Like For Like Doesn’t Work
The amount of likes a page has, does not determine the success of an author.
“Like my Author Page and I’ll like yours back!” Writing groups on Facebook and other social media sites are filled with these types of posts. There’s an idea that publishers want to sign writers with large amounts of fans to ensure that sales will be good.
Seems like a reasonable assessment. Of course publishers want to make sure their investment is going to pay off, that just good business. But the number of likes on Facebook is not going to tell them what they want to know.
The Fallacy of Likes
Many argue that by sheer numbers their book sales will be higher with more likes on their author page. Their goes like this, if they have 100,000 people on their page that means their ads and other marketing will hit every single person. This will result in higher awareness and more book sales.
What the theory does not take into account is Facebook’s algorithm. If someone interacts with an account more, they will see the posts more often.
Here’s a real life example. My friend has an author page, we’ve been friends since high school, so we like each other’s pages. Neither of us interact with the pages because we are also friends and usually like statuses on the personal profile. I never see anything she posts on the author page. Imagine my surprise when she causally mentioned a release and I had no idea about it.
Instead of seeing my friend’s posts about her upcoming release, I was seeing a million posts about the new season of The Conners. Why? Because I liked a few of their posts and Facebook assumed I wanted to see more from them.
This isn’t an argument that the system is fair. It is what it is. Learning to work the system to your advantage is the most important thing to to do. Once you know the system, the world is your oyster.
First and foremost don’t go on a like for like spree. Sure, the numbers will seem impressive at first. A deeper dive into the stats will show the bigger picture though. Of those 100,000 fans, about a dozen of them react/share/comment on your posts. There would be better results walking down the streets of Manhattan asking for a quarter.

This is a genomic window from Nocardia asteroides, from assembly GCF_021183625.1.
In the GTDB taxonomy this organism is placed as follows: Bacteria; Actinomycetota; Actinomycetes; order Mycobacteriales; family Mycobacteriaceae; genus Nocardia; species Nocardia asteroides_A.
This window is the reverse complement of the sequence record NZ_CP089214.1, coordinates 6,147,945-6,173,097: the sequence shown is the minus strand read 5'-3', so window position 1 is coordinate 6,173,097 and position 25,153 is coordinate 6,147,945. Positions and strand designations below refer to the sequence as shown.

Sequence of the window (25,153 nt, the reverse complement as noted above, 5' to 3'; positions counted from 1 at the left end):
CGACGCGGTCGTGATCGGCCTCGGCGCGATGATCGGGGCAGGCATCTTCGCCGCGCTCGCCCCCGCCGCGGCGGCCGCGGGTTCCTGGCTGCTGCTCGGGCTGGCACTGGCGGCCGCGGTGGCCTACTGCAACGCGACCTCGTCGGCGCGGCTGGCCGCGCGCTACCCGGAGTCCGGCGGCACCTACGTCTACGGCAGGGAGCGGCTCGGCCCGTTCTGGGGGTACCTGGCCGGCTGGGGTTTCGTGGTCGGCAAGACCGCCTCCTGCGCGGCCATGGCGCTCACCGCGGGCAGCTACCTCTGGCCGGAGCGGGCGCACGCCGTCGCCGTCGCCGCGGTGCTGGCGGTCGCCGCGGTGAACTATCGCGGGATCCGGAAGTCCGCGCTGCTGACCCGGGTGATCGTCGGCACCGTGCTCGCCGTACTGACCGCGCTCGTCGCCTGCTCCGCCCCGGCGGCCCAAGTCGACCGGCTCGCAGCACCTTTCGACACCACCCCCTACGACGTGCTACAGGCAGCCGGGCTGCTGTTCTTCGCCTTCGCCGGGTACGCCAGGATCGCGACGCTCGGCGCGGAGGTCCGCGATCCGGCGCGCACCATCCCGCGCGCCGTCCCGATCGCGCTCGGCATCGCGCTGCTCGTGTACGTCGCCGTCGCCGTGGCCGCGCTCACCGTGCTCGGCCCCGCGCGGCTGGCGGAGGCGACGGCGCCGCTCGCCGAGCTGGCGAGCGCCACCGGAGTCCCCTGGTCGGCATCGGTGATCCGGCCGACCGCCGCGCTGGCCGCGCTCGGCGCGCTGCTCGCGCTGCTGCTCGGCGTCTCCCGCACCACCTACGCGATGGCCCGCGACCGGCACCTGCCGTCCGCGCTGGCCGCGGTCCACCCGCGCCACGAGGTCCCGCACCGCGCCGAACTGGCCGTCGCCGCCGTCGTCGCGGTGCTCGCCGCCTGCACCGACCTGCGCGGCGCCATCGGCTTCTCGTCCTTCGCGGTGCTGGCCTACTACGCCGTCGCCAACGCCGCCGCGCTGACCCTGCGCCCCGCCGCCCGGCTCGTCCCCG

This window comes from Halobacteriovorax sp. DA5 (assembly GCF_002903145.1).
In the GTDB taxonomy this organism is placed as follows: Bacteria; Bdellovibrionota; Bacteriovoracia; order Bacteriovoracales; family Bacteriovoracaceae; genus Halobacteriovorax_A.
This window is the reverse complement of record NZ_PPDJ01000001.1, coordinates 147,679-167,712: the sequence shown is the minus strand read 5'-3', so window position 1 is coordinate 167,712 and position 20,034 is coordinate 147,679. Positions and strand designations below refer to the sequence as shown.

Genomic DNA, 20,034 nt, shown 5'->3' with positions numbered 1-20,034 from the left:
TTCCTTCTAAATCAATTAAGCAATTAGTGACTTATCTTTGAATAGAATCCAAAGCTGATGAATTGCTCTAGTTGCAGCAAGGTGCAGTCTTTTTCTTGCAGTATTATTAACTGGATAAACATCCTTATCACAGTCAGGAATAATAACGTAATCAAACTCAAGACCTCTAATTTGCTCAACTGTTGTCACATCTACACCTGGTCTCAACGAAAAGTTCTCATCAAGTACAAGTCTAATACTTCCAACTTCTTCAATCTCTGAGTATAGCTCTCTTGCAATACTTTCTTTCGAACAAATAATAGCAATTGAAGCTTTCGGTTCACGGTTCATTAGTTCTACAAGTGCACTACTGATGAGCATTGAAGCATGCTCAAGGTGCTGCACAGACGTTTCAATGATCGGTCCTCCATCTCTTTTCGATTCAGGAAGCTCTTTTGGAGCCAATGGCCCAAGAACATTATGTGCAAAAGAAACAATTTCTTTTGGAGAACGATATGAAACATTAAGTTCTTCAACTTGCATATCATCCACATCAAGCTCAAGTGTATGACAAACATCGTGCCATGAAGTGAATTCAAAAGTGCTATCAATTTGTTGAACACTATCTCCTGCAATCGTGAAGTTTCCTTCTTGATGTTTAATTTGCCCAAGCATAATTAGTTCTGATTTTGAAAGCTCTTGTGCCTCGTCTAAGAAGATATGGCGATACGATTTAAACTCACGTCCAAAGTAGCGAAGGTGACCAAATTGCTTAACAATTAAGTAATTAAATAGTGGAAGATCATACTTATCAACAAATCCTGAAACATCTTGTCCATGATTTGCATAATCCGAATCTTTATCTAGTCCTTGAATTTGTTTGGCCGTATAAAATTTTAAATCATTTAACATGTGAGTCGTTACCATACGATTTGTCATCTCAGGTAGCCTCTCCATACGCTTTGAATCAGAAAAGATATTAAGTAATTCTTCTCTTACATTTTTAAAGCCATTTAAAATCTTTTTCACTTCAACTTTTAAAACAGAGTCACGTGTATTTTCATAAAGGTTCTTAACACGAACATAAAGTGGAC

The second thing you should do is post regularly. Any social media manager worth their salt will tell you that. The posts should be connected to your current project but not about them. For instance, if you’re writing about ghosts an article about a ghostly encounter would be a great way to introduce the subject matter to your audience.
If someone comments on your post, respond to them. It’s a nifty little trick I learned early on in my writing career. It lifts the post higher into the mysterious algorithm, and ups the chances of someone new seeing it. Sneaky but effective.
It also builds a relationship with the original commenter. One time I was promoting a controversial article, and a troll commented on the post. Incensed (but also secretly happy) I responded to her, and an epic war raged on. It pushed my views to more than 3,000 overnight. That troll and I never spoke again but she still reads my stuff, every once in a while there will be a comment that mentions our fight.
Increase Organic Likes
How do you get more people to like your page without doing a like for like? The ways above. There’s also Facebook/Instagram/Twitter ads but you run the same risk as like for like.
The best way is through hard work. Talk to people in your genre(s), not just fellow writers but also readers. Sometimes, we as writers forget that not every fan of reading wants to create their own work. Engage readers, they will give a lot of insight into what they want to read.
Engagement, not the number of likes will help convince a publisher to take a chance on your manuscript. Even if it’s slow going don’t give up!